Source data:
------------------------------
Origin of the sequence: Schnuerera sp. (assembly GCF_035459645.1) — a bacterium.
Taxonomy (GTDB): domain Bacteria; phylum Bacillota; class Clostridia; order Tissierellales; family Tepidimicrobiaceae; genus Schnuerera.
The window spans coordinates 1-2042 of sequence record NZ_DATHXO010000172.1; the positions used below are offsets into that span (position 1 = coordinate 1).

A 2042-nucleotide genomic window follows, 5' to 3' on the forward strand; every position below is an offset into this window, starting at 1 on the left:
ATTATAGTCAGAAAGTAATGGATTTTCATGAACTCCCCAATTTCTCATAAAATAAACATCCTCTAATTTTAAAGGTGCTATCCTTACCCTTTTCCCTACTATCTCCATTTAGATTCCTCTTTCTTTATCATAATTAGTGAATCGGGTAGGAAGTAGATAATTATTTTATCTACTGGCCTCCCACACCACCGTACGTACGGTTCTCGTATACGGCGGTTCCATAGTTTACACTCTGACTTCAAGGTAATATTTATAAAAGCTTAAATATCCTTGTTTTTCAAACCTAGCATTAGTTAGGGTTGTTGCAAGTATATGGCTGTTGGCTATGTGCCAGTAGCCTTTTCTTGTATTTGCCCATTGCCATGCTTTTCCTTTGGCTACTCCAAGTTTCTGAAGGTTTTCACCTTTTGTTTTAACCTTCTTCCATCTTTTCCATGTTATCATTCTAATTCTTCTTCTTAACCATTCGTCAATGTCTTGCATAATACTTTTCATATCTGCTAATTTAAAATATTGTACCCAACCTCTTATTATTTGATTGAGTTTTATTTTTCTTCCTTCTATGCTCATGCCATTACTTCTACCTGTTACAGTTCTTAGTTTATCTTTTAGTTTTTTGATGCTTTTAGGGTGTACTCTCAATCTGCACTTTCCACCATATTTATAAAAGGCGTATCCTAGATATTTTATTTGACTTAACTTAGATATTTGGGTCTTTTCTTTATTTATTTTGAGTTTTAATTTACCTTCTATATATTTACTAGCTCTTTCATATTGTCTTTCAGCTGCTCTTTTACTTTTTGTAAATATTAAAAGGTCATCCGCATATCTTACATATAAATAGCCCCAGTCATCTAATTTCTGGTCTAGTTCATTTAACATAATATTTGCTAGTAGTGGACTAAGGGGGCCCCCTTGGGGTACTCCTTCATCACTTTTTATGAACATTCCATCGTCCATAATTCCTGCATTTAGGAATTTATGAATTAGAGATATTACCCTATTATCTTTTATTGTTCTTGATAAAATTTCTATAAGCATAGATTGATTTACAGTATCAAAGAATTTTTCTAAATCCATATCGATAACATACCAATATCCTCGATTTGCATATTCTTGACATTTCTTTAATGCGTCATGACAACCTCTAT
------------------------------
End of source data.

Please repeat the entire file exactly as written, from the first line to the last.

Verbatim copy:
Origin of the sequence: Schnuerera sp. (assembly GCF_035459645.1) — a bacterium.
Taxonomy (GTDB): domain Bacteria; phylum Bacillota; class Clostridia; order Tissierellales; family Tepidimicrobiaceae; genus Schnuerera.
The window spans coordinates 1-2042 of sequence record NZ_DATHXO010000172.1; the positions used below are offsets into that span (position 1 = coordinate 1).

A 2042-nucleotide genomic window follows, 5' to 3' on the forward strand; every position below is an offset into this window, starting at 1 on the left:
ATTATAGTCAGAAAGTAATGGATTTTCATGAACTCCCCAATTTCTCATAAAATAAACATCCTCTAATTTTAAAGGTGCTATCCTTACCCTTTTCCCTACTATCTCCATTTAGATTCCTCTTTCTTTATCATAATTAGTGAATCGGGTAGGAAGTAGATAATTATTTTATCTACTGGCCTCCCACACCACCGTACGTACGGTTCTCGTATACGGCGGTTCCATAGTTTACACTCTGACTTCAAGGTAATATTTATAAAAGCTTAAATATCCTTGTTTTTCAAACCTAGCATTAGTTAGGGTTGTTGCAAGTATATGGCTGTTGGCTATGTGCCAGTAGCCTTTTCTTGTATTTGCCCATTGCCATGCTTTTCCTTTGGCTACTCCAAGTTTCTGAAGGTTTTCACCTTTTGTTTTAACCTTCTTCCATCTTTTCCATGTTATCATTCTAATTCTTCTTCTTAACCATTCGTCAATGTCTTGCATAATACTTTTCATATCTGCTAATTTAAAATATTGTACCCAACCTCTTATTATTTGATTGAGTTTTATTTTTCTTCCTTCTATGCTCATGCCATTACTTCTACCTGTTACAGTTCTTAGTTTATCTTTTAGTTTTTTGATGCTTTTAGGGTGTACTCTCAATCTGCACTTTCCACCATATTTATAAAAGGCGTATCCTAGATATTTTATTTGACTTAACTTAGATATTTGGGTCTTTTCTTTATTTATTTTGAGTTTTAATTTACCTTCTATATATTTACTAGCTCTTTCATATTGTCTTTCAGCTGCTCTTTTACTTTTTGTAAATATTAAAAGGTCATCCGCATATCTTACATATAAATAGCCCCAGTCATCTAATTTCTGGTCTAGTTCATTTAACATAATATTTGCTAGTAGTGGACTAAGGGGGCCCCCTTGGGGTACTCCTTCATCACTTTTTATGAACATTCCATCGTCCATAATTCCTGCATTTAGGAATTTATGAATTAGAGATATTACCCTATTATCTTTTATTGTTCTTGATAAAATTTCTATAAGCATAGATTGATTTACAGTATCAAAGAATTTTTCTAAATCCATATCGATAACATACCAATATCCTCGATTTGCATATTCTTGACATTTCTTTAATGCGTCATGACAACCTCTAT